Recommended by Anne Holman
Dorothee Kocks, The Glass Harmonica: A Sensualist’s Tale, (e-book), January
As the subtitle suggests, protagonist Chjara Vallé follows her desires in music and life, oversteps society’s gender roles, is exiled by her teacher, a renegade priest, and grows up making pleasure a virtue—all while balancing service and freedom. While it will be released first as an e-book, it’s due in paperback this spring. “It’s interesting how the world is changing. We’re figuring out an event for the release. Does everyone bring their iPad?” Holman laughs.
Jacqueline Osherow, Whitethorn, (Louisiana State University Press), February
The University of Utah professor has kept fans waiting five years since the book-poem Hoopoe’s Crown. Whitethorn looks into vast pits of sorrow with emotional intelligence, finds light and offers hope with cadenced candor; it’s ambitious and challenging. “She’s one of the most well-respected poets, academically, in the country,” says Holman. “When she comes out with a new book of poetry, we celebrate. When she reads, we’re transported.”
Anne Zimmerman, An Extravagant Hunger: The Passionate Years of M.F.K. Fisher, (Counterpoint), February
Prolific food writer M.F.K. Fisher loved men and adventure almost as much as eating and writing, and lived “passionate years” that were also her most turbulent. Living in Europe, she divorced, had an affair with a man whom she later married—he eventually committed suicide. She wrote prolifically during that time. Anne Zimmerman—a Salt Lake City native and California resident—strings together her letters and journal entries with gripping, meticulously researched commentary. “Fisher was wildly extravagant and wonderful. It’s going to be a great biography,” Holman says.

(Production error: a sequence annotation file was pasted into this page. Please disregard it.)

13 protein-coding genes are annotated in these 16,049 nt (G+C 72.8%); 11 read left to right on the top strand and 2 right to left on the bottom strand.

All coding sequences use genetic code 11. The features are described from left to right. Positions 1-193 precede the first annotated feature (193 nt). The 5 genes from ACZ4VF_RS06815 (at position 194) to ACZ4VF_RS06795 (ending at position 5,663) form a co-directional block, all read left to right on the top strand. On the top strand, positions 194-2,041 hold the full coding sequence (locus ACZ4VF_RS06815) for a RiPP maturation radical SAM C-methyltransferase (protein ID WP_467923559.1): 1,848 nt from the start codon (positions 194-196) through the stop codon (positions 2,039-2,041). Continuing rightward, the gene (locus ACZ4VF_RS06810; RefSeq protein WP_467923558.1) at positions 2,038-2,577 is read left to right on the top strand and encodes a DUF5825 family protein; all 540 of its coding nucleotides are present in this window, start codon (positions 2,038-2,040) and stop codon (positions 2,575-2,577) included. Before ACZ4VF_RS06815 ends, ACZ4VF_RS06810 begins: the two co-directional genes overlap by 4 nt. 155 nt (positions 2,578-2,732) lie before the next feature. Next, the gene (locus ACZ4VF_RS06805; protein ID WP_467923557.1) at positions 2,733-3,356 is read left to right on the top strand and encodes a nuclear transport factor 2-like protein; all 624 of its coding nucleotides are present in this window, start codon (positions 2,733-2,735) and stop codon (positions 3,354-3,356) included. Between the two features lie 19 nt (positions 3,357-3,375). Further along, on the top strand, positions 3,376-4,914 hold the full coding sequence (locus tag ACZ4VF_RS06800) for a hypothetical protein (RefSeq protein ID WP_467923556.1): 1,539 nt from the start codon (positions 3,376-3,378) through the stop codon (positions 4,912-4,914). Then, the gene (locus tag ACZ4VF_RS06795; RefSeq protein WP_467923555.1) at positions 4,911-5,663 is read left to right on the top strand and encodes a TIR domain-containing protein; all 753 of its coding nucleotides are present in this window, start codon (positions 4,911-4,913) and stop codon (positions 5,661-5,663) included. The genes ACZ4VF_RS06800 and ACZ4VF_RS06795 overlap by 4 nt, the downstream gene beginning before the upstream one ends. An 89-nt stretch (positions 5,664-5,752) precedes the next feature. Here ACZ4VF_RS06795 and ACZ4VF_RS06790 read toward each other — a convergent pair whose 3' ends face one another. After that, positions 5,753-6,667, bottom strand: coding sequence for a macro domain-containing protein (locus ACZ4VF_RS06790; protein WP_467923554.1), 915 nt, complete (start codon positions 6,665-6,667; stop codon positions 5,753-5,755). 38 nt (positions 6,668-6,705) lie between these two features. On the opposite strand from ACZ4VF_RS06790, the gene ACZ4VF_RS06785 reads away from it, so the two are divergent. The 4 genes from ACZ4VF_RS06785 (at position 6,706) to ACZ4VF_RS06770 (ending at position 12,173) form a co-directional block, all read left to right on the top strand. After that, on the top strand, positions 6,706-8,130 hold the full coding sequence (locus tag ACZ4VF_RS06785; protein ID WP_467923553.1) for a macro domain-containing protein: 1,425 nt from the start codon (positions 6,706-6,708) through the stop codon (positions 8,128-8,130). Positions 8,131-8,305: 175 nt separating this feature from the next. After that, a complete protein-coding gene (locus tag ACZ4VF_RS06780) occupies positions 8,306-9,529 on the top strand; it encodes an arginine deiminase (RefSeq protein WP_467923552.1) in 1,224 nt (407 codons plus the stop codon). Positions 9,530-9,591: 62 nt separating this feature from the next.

Carol Lynch Williams, Miles from Ordinary (St. Martins), March
Carol Lynch Williams’ latest young-adult tale, set in Haven, Utah, delves into the heart and head of 13-year-old Lacey, hope-filled yet struggling, as she comes to terms with her unstable mother. On and off the page, Williams is active in the state; she organizes the Writing and Illustrating for Young Readers Conference each year.
Emily Wing Smith, Back When You Were Easier to Love, (Dutton), April 28
Emily Wing Smith—a member of local young-adult writers group The SIX—crafts realistic, page-turning, romance-driven fiction like 2008’s The Way He Lived. In her follow-up, protagonist Joy rides to California seeking closure after unexpectedly and unknowingly getting dumped. This sophomore release getting picked up by Penguin Group “is a big deal,” Holman says. “[Smith] is smart, funny and works hard.”
Melanie Rae Thon, In This Light: New and Selected Stories (Graywolf), May 24
University of Utah professor Melanie Rae Thon’s work leads in fascinating directions, arcing to uncover humanity’s essence. This newest collection, with soaring prose, displays her versatility in subject and her cunning character development. “Short stories are hard to write, and she makes it look easy,” Holman says. “I love the idea of being able to pick up a book in the middle of it and just dive in.”
Recommended by Catherine Weller
Dan Wells, I Don’t Want to Kill You, (Thor), March 29
Utah County’s Dan Wells is a “young writer to watch,” Weller says. “We can’t be more delighted to read each of his works”—and they’re all available in paperback and hardcover simultaneously. Following 2009’s I Am Not a Serial Killer and 2010’s Mr. Monster, this suspense thriller concludes the trilogy about a boy who feels he’s a future murderer and tries to suppress evil tendencies.
Recommended by Ken Sanders
David Bigler and Will Bagley, Mormon Rebellion: America’s First Civil War 1857-1858, (University of Oklahoma Press), April 15
“Will Bagley is arguably Utah’s finest independent Western historian since the days of Dale Morgan,” Sanders says. Bagley and historian David Bigler, citing long-suppressed sources, have produced “a seminal volume on one of the most important and least understood events in Utah and 19th century western frontier history.”